The Woodwind Family

The instruments in this family all used to be made of wood, which gives them their name. Today, they are made of wood, metal, plastic or some combination. They are all basically narrow cylinders or pipes, with holes, an opening at the bottom end and a mouthpiece at the top. You play them by blowing air through the mouthpiece (that's the "wind" in "woodwind") and opening or closing the holes with your fingers to change the pitch. Metal caps called keys cover the holes of most woodwind instruments.

The mouthpieces for some woodwinds, including the clarinet, oboe and bassoon, use a thin piece of wood called a reed, which vibrates when you blow across it. The clarinet uses a single reed made of one piece of wood, while the oboe and bassoon use a double reed made of two pieces joined together. Just as with the stringed instruments, the smaller woodwinds play higher pitches while the longer and larger instruments play the lower notes. The woodwind family of instruments includes, from the highest sounding instruments to the lowest, the piccolo, flute, oboe, English horn, clarinet, E-flat clarinet, bass clarinet, bassoon and contrabassoon.

 

Learn more about each woodwind instrument:

Flute • Oboe • Clarinet • Bassoon

 

Flute

The flute is the oldest of all instruments that produce pitched sounds (not just rhythms), and was originally made from wood, stone, clay or hollow reeds like bamboo. Modern flutes are made of silver, gold or platinum; there are generally 2 to 4 flutes in an orchestra. A standard flute is a little over 2 feet long and is often featured playing the melody. You play the flute by holding it sideways with both hands and blowing across a hole in the mouthpiece, much like blowing across the top of a bottle. Your fingers open and close the keys, which changes the pitch.

Piccolo

A shorter version of the flute is called the piccolo, which means small in Italian. At half the size of a standard flute, piccolos play the highest notes of all the woodwinds; in the orchestra one of the flute players will also play piccolo if that instrument is required. The high piping sound of the piccolo is also heard in traditional drum corps and marching band music.


Oboe

The oboe is a 2 foot long black cylinder with metal keys covering its holes, and its mouthpiece uses a double reed, which vibrates when you blow through it. This vibration of the reed makes the air inside the oboe move, and thus creates sound. To play it, hold the oboe upright, blow through the double reed in your mouth, and use both hands to press down on the keys to open and close the holes and change the pitch. There are usually 2 to 4 oboes in an orchestra and they produce a wide range of pitches, from haunting sounds to warm, velvety smooth notes, which make the sound of the oboe very memorable. In addition to playing in the orchestra, the first oboist is also responsible for tuning the orchestra before each concert. Listen for the special note "A" that the oboe plays before the music begins.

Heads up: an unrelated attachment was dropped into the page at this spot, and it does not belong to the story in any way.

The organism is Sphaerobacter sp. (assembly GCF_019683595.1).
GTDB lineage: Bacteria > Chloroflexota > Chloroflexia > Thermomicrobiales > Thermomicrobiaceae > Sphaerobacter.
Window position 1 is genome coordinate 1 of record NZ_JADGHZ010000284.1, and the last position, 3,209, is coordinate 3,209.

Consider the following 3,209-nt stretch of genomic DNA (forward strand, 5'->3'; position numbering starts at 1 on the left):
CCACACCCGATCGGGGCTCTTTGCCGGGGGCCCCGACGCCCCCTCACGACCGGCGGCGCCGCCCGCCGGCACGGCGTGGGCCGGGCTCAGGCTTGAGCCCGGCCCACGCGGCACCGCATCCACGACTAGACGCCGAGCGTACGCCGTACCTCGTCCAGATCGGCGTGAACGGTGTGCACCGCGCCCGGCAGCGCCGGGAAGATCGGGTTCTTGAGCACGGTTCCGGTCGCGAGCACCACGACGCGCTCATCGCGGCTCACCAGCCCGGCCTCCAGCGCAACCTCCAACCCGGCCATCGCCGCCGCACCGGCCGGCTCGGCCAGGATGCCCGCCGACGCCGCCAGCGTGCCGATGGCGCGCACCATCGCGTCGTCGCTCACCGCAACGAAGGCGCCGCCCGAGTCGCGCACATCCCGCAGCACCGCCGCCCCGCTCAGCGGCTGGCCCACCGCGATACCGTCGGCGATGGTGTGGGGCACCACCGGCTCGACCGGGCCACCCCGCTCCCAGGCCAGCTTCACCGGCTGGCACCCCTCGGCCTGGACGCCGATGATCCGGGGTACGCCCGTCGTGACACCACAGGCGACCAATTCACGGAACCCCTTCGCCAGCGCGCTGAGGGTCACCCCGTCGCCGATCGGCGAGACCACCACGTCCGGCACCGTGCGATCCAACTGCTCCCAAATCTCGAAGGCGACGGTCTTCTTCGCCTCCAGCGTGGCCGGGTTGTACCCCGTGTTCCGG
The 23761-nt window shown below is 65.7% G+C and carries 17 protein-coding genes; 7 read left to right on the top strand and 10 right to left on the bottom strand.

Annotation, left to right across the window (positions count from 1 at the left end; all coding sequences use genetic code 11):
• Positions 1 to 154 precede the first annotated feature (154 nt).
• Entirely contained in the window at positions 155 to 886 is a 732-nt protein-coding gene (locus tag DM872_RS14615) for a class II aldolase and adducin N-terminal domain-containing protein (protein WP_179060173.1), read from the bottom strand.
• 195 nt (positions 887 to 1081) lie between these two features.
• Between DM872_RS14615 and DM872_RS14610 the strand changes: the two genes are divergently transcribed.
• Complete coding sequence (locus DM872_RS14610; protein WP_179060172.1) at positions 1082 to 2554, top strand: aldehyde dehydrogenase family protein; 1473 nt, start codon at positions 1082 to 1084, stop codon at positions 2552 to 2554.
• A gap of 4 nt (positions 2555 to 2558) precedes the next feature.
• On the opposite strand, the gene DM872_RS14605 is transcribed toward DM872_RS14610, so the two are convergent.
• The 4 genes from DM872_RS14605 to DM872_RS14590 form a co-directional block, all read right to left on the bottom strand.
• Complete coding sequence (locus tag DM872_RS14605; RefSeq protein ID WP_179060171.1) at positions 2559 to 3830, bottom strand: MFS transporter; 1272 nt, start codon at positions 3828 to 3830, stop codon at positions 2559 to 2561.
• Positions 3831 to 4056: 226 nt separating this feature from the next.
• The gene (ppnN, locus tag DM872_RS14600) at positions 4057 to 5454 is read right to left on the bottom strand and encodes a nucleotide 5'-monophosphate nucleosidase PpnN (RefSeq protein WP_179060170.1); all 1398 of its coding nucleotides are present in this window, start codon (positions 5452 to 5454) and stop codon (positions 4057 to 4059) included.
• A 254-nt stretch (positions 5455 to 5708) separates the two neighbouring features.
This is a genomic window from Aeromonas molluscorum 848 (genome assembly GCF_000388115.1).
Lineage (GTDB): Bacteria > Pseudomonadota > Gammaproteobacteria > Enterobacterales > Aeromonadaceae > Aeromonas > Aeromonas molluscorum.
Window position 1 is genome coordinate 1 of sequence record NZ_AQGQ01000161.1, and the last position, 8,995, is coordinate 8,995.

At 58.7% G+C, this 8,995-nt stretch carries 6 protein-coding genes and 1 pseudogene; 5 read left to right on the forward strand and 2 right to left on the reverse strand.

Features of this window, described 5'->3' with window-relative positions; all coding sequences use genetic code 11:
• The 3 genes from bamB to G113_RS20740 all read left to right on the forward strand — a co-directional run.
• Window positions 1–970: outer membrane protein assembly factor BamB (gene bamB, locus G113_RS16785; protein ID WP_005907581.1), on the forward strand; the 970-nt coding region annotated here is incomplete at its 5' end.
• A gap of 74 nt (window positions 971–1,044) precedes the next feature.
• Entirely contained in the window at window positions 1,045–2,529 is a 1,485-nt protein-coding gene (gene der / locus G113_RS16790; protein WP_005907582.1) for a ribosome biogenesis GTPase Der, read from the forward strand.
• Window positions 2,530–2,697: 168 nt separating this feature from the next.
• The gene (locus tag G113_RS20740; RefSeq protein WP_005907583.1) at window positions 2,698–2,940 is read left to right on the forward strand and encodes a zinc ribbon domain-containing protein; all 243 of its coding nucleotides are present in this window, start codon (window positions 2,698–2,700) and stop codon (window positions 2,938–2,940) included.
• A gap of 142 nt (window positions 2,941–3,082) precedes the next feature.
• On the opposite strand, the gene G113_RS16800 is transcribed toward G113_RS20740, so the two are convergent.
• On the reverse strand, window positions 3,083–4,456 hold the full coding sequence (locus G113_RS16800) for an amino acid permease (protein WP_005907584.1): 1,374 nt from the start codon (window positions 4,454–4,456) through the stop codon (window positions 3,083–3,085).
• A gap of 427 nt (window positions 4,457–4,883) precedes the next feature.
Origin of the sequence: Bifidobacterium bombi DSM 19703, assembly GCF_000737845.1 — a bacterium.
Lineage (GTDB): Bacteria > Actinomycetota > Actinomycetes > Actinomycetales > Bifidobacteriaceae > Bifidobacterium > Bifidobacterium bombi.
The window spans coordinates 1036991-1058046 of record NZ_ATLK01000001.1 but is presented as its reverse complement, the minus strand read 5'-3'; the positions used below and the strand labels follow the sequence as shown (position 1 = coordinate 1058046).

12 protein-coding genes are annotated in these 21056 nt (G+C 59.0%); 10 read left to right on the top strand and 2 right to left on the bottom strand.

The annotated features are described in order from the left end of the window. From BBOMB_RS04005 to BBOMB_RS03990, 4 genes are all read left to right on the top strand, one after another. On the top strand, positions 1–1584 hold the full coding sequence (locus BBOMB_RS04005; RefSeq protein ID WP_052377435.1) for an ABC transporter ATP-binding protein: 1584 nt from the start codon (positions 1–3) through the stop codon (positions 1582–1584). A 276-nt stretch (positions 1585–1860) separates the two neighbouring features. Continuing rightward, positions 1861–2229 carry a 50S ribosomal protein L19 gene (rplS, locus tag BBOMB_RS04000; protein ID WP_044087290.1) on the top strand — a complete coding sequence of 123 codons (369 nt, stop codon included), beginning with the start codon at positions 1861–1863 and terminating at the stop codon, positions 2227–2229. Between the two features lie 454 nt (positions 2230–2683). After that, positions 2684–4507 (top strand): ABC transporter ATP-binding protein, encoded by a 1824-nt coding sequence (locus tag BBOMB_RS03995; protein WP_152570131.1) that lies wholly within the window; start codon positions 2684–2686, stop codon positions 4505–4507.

English Horn

Despite its name, it isn't English and it isn't a horn. The English horn is actually closely related to the oboe, also uses a double reed, and is played in the same manner. It's longer than an oboe and its tube is a bit wider. At the bottom end of the English horn it opens out into a rounded bell shape, which gives it a warmer, fuller sound. Because it's larger, the English horn also has a lower pitch range than an oboe. An oboe player will also play English horn if it is needed.


Clarinet

The clarinet could easily be mistaken for an oboe, except for the mouthpiece, which uses a single reed. Clarinets come in a number of different sizes, and the standard B-flat clarinet is just over 2 feet long. Some musical works require the clarinetist to play several types of clarinet in the same piece. The 2 to 4 clarinets in the orchestra play both melodies and harmonies, and they have a dark rich sound in their lower notes, while the upper part of the clarinet's range is bright and resonant. You play the clarinet as you do an oboe, by holding it upright, blowing through the reed, and using your hands to change the pitches by opening and closing the keys with your fingers.

E-flat Clarinet

The smaller E-flat clarinet is just like a standard clarinet, but about half the length. Its shorter size allows it to play higher notes.

Bass Clarinet

This is the grandfather of the clarinet family. The bass clarinet is so large that its top and bottom are bent to make it easier for musicians to hold and play. Its greater length allows it to play some of the lowest notes in the orchestra.


Bassoon

The bassoon is a long pipe, doubled in half, made of wood, with many keys. The bend in the pipe makes it possible for musicians to play it comfortably. If it were straight, the bassoon would be around 9 feet long! Like the oboe, the bassoon uses a double reed, which is fitted into a curved metal mouthpiece. There are 2 to 4 bassoons in an orchestra and they have a similar range to that of the cello. Bassoons usually play lower harmonies, but you will sometimes hear their hollow low notes featured in a melody. You play the bassoon by holding it upright and blowing through the double reed. The air travels down the tube and then makes a u-turn and goes up and out the top. Just like the oboe, you use both hands to press on the keys to open and close the holes and change the pitch.

Contrabassoon

Imagine a longer bassoon with a wider pipe. The contrabassoon is the grandfather of the wind section and is so much larger than a regular bassoon that its tube is doubled over twice to allow the player to hold it. It takes a lot of breath to make sound come out of such a long pipe! The lone contrabassoon plays the lowest notes in the entire orchestra.